We mentioned it before, but C2E2 weekend is upon us. The first day of this ‘comic-con’/pop culture event was full to the brim with eager fans just as soon as doors opened at 10 am. It’s no wonder why, either, as the list of guests and activities is so full that it’s likely you’ll have a hard time choosing which guest to see and which panel to attend. We were able to squeeze in quite a few panels during our time at the con today, and thought we’d give you a roundup of some of the best bits of each.
Our first stop of the day was the spotlight with Mark Millar. If you’re not familiar with Millar, it’s likely you’re familiar with at least a little bit of his work anyway. Millar is the head of a veritable empire of entertainment, and his accomplishments include being a New York Times Bestselling author who’s responsible for things like Kickass, Kingsman: The Secret Service and whose comic work for DC Comics was the inspiration for or basis of things like The Avengers, Logan and Captain America: Civil War. Millar’s panel was characterized by his charm and easygoing demeanor. As part of the panel, he even hosted a quiz, bringing up several panel-goers to test their knowledge of his work for a chance to have lunch with him, in the end taking all four participants for a late lunch together.
Millar talked about his longstanding love of comics and the people who inspired him (among them: Stan Lee) as well as his family, including a daughter who seems to be following in her dad’s footsteps, drawing and selling comics at an early age. There was also much discussion of Millar’s deal with Netflix, including the putting to rest of a rumor that Netflix was going to be getting into the comic production business. Millar showed clear enthusiasm for working with Netflix, calling them cool bosses and comparing them to the movie studios of 1920s Hollywood, in that they actively encourage creators and content as opposed to rejecting ideas they think are too far out there. He mostly held to his DC alliances, shooting good natured jabs at Marvel here and there but admitting to admiration for Wonder Woman and anticipation for what will happen with Aquaman.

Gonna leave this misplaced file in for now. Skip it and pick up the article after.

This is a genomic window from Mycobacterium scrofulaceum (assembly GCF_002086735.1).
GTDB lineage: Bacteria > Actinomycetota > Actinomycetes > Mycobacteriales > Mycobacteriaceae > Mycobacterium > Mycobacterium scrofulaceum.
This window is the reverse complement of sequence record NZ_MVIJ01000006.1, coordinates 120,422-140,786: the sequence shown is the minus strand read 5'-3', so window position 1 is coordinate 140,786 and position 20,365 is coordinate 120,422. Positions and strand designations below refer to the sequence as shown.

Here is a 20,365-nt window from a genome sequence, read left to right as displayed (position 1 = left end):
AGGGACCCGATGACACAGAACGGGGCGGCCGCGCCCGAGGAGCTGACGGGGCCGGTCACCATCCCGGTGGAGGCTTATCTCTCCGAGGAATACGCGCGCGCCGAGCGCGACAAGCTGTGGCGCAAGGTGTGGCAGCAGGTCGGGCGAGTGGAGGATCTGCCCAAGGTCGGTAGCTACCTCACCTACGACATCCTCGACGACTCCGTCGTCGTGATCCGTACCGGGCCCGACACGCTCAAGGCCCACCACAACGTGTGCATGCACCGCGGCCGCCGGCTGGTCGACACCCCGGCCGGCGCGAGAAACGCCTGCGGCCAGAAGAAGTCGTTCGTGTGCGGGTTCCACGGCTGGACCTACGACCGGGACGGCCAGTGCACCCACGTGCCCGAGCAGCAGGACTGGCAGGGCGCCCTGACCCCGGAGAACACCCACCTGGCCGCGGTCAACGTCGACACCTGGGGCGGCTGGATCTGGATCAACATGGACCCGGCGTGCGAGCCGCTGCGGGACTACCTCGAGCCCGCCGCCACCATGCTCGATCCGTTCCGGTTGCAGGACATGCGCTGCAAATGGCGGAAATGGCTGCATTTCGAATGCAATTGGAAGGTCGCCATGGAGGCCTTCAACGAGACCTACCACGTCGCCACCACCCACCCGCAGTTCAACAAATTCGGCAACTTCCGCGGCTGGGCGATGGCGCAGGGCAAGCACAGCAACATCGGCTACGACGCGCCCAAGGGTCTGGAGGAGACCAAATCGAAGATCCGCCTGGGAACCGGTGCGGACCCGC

Next on our list of things to do was joining the Browncoats in attendance at the con for a Firefly panel with Alan Tudyk and Gina Torres, best known to the fandom as the greatest couple in the ‘verse, Zoe and Wash. Firefly has had immense staying power despite its early demise, and the fandom around it is as passionate and large as I’ve seen. Tudyk was a ball of energy, joking, talking with fans and giving away almost everything he had on his person, from the first page of a Dollhouse script to comics and room keys from prior conventions. Torres was just as game, laughing and reminiscing with Tudyk and fans, and the chemistry that made fans fall in love with them as a couple was just as evident between the actors as they chatted.